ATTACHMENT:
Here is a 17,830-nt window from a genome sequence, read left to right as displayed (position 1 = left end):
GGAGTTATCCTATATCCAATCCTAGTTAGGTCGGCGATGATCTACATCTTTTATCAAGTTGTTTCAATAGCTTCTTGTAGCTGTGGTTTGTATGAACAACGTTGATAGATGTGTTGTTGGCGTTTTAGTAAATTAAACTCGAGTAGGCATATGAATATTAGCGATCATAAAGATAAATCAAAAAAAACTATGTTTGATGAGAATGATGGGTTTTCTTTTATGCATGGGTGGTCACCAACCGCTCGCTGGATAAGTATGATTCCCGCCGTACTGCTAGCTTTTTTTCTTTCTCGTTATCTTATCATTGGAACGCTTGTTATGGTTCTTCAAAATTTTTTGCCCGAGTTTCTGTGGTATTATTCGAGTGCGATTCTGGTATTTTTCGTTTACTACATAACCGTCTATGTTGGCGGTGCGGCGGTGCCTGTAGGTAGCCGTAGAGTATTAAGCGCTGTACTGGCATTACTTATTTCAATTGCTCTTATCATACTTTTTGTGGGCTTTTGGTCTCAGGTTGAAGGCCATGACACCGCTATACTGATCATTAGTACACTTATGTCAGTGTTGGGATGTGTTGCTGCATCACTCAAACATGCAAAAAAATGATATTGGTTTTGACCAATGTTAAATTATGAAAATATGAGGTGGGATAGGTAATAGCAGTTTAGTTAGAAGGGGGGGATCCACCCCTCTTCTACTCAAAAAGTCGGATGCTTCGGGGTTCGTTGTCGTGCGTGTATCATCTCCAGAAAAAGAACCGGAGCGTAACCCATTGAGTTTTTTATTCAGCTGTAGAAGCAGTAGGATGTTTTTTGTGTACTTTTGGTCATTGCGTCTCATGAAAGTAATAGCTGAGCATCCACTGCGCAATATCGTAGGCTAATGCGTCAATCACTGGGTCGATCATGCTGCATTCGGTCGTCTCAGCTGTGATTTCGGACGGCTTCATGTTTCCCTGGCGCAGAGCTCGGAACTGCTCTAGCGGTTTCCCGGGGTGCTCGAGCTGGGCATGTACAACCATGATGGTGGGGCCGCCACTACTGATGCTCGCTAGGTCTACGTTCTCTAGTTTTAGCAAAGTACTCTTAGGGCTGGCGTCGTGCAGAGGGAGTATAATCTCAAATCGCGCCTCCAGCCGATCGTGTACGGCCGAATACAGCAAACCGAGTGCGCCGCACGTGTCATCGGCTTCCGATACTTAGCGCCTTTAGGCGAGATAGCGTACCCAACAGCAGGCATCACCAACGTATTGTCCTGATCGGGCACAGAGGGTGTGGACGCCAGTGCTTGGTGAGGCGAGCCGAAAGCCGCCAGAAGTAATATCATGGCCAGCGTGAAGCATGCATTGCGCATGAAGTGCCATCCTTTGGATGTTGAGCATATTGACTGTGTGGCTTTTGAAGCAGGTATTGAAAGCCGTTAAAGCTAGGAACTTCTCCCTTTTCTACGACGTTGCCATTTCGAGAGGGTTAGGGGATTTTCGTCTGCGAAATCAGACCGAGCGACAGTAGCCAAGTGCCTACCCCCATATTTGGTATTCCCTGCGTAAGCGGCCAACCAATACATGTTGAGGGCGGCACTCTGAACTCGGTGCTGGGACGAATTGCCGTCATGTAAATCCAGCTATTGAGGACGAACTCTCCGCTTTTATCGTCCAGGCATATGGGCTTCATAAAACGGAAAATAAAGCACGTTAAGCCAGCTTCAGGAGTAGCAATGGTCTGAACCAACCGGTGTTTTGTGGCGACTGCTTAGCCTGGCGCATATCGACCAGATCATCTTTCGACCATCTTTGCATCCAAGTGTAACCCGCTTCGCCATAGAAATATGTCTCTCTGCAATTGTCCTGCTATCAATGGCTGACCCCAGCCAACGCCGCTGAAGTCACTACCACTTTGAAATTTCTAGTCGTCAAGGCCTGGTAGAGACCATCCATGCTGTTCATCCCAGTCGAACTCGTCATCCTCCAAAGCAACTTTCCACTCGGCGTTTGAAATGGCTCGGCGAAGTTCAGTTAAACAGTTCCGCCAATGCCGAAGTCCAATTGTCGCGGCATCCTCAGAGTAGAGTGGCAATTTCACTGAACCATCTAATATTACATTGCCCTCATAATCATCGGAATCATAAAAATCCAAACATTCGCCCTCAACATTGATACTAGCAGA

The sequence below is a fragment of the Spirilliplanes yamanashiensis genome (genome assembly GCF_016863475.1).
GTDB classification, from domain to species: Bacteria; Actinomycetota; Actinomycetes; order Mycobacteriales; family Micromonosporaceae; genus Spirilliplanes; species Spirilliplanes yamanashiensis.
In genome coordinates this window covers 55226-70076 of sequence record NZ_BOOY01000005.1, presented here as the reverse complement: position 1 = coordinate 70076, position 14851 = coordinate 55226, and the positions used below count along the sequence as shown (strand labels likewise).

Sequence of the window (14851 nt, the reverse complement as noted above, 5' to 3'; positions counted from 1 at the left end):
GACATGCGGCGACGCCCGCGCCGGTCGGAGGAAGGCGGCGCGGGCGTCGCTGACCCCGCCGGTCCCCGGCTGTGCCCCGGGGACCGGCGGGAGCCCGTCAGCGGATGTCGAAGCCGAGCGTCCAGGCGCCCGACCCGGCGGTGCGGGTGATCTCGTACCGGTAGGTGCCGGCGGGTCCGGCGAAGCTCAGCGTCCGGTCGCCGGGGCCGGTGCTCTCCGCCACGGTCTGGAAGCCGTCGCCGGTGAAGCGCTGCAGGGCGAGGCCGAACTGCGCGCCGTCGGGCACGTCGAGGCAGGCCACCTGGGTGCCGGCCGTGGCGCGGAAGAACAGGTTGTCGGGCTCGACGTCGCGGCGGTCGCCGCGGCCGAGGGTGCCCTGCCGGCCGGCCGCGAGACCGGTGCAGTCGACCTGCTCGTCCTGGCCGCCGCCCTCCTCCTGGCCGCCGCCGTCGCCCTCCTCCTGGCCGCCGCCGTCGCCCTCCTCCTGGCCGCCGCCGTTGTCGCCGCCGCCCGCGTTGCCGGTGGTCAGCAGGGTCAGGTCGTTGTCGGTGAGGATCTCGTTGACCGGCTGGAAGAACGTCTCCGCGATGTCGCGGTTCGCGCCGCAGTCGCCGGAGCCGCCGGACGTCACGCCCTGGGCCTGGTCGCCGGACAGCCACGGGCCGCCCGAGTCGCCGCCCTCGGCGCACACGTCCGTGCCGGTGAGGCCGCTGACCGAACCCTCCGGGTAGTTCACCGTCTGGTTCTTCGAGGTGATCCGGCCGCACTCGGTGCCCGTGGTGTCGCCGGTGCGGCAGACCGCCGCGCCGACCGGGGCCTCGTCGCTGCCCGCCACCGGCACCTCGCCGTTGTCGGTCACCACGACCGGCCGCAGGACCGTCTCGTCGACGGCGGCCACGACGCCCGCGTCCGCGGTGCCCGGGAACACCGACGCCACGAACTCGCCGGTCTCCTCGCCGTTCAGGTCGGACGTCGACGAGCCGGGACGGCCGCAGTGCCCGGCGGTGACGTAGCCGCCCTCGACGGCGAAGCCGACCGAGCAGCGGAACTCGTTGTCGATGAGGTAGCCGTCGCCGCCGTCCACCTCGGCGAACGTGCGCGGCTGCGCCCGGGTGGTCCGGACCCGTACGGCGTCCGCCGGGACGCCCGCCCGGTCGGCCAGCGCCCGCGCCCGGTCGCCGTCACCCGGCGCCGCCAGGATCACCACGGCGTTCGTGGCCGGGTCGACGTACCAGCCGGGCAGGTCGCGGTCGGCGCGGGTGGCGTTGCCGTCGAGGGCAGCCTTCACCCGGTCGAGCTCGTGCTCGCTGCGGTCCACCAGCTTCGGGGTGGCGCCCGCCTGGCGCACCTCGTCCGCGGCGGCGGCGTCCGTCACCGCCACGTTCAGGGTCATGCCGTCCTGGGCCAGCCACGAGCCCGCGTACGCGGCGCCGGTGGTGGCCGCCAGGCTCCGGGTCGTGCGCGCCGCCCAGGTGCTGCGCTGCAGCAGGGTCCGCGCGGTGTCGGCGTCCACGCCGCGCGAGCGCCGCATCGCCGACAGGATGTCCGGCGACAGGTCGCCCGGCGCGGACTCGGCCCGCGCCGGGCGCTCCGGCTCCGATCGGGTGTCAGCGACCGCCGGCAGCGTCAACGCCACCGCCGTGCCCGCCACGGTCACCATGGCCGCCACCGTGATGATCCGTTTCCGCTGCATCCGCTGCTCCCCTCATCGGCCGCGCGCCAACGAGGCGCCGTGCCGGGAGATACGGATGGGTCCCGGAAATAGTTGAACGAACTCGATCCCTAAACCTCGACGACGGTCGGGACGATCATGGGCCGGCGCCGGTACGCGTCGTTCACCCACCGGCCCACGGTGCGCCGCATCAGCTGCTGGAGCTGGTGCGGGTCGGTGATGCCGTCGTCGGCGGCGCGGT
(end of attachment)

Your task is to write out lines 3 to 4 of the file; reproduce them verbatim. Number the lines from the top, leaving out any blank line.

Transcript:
The sequence below is a fragment of the Spirilliplanes yamanashiensis genome (genome assembly GCF_016863475.1).
GTDB classification, from domain to species: Bacteria; Actinomycetota; Actinomycetes; order Mycobacteriales; family Micromonosporaceae; genus Spirilliplanes; species Spirilliplanes yamanashiensis.